Furthermore when looking at former mid-major prospects like Paul George, Damian Lillard, C.J. McCollum, Rodney Stuckey, Elfrid Payton, or Baker’s former teammate Cleanthony Early, I didn’t see evidence of inflation in rebounding, assists, steals or blocks per minute. Their scoring rates were arguably inflated, but that was not Baker’s strength to begin with, and playing on a top 50 team may have given less of a reason for him to put up a high points rate. As a whole, I’m inclined to treat Baker’s strong statistical performance as legitimate.

The next argument is talent. There are players rating high on my statistical list, I decided to drop farther down on my big board based on not believing in their NBA tools. I decided to not make Baker one of them. While no more than an average athlete, there is more talent attributes than that. He has plus size for a SG based on his wingspan and length. His steals, blocks and solid free throw rate are also a sign of decent athleticism. He is a very good 3 point shooter and a plus passer for his position and is known for his high IQ. So between the size, 3 point shooting and IQ, there’s a lot of NBA attributes there. It’s the same reason players like Wesley Matthews and Danny Green are talented.

6. SG Patrick McCaw

Per 40 minutes: 2.8 steals, 0.5 blocks, 6.1 rebounds, 4.5 assists, 13.1 freshman points, .54 freshman TS%

McCaw ranked high statistically on my list due to very impressive combination of steals, blocks, and assists for a SG along with solid rebounding. As a player he is a great fit for the 3 and D wing role. He is long armed and athletic, but struggles to drive to the rim because of ballhandling and a skinny frame. He projects as a good 3 point shooter in the NBA. His steals and assists are a good sign for his basketball IQ.

Nowadays, a strong 3 and D wing can have maximum contract value. Therefore a player like McCaw has a lot of upside.

7. SF Brandon Ingram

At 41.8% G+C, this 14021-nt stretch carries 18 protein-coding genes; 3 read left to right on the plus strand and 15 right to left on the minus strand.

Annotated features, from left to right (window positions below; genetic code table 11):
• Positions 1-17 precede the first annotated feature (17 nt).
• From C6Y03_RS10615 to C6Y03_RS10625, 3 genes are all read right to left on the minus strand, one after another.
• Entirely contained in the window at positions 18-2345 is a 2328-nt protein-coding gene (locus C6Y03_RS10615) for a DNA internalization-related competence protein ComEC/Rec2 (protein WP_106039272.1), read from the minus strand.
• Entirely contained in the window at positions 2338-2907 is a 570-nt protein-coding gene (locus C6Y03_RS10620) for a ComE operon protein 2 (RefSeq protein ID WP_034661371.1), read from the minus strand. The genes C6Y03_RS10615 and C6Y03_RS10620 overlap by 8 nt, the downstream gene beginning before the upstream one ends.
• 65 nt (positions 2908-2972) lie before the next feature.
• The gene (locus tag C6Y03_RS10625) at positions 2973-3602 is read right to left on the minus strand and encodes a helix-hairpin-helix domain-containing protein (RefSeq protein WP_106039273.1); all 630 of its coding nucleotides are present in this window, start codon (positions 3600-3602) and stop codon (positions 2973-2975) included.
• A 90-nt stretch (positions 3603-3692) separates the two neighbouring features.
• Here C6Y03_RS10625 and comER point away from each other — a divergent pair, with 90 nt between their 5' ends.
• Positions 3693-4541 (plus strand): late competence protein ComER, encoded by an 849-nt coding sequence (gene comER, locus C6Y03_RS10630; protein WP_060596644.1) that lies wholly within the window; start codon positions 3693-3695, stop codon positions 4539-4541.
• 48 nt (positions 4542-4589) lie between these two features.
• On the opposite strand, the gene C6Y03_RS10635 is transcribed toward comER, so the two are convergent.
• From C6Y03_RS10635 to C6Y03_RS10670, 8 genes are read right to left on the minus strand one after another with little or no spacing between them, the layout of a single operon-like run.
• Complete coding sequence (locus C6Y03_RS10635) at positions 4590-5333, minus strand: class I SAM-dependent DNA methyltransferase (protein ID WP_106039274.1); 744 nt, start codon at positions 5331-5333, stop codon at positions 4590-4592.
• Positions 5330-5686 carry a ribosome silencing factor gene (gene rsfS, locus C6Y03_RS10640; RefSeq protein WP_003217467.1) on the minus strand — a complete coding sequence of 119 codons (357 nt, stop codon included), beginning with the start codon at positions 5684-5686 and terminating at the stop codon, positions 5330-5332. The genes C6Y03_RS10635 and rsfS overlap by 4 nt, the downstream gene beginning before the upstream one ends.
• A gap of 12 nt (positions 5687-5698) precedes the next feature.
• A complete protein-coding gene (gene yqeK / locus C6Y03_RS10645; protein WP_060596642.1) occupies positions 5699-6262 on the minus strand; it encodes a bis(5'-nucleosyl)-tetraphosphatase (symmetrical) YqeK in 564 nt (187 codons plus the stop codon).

Per 40 minutes: 1.3 steals, 1.6 blocks, 8.0 rebounds, 2.2 assists, 19.7 freshman points, .55 freshman TS%

Ingram is one of the most talented players in the draft and very well could be the #1 pick. However his numbers only came out as OK for a SF to me. His two strengths are shotblocking and points as a long wing who creates his own shot. His rebounding and assists are disappointing for a SF and his efficiency has dropped to average after a recent slump. The numbers are not so bad that he can’t turn into a multiple time all-star, just that I’d trust the odds less than for a prospect that combined both talent and dominant numbers.

As for his talent level, everything is also not perfect. Having a center’s length in a wing’s body is great, however he also has a skinny frame for a SF. His athleticism and ballhandling are not decent but not amazing, leading to an average free throw drawing rate. If Ingram goes #1 it’ll be on the back of his 3 point shooting in comparison to Simmons. However while he has some good signs in 3 point scoring volume at 2.6 makes per 40 and 41.3% 3PM, he is also only shooting 68.8 FT%, making him about as good a FT shooter as Simmons and Dunn. Ideally elite shooting prospects are over 80%. Mid 70s is manageable. 60s is worrying. Based on his % and volume he’s still a good shooting prospect. But it may be closer to a 6/10 as a shooter than 9/10.